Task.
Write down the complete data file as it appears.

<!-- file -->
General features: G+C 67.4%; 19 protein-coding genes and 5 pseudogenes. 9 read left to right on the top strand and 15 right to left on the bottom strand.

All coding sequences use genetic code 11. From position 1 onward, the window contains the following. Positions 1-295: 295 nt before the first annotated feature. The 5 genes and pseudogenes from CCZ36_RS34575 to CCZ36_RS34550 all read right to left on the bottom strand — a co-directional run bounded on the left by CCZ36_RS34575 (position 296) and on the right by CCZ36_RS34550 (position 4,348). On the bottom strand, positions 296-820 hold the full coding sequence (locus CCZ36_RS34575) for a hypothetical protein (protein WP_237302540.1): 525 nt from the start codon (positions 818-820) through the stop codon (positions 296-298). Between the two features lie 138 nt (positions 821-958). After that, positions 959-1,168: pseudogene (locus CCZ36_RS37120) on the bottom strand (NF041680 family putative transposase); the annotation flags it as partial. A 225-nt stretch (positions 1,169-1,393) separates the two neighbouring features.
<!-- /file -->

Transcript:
General features: G+C 67.4%; 19 protein-coding genes and 5 pseudogenes. 9 read left to right on the top strand and 15 right to left on the bottom strand.

All coding sequences use genetic code 11. From position 1 onward, the window contains the following. Positions 1-295: 295 nt before the first annotated feature. The 5 genes and pseudogenes from CCZ36_RS34575 to CCZ36_RS34550 all read right to left on the bottom strand — a co-directional run bounded on the left by CCZ36_RS34575 (position 296) and on the right by CCZ36_RS34550 (position 4,348). On the bottom strand, positions 296-820 hold the full coding sequence (locus CCZ36_RS34575) for a hypothetical protein (protein WP_237302540.1): 525 nt from the start codon (positions 818-820) through the stop codon (positions 296-298). Between the two features lie 138 nt (positions 821-958). After that, positions 959-1,168: pseudogene (locus CCZ36_RS37120) on the bottom strand (NF041680 family putative transposase); the annotation flags it as partial. A 225-nt stretch (positions 1,169-1,393) separates the two neighbouring features.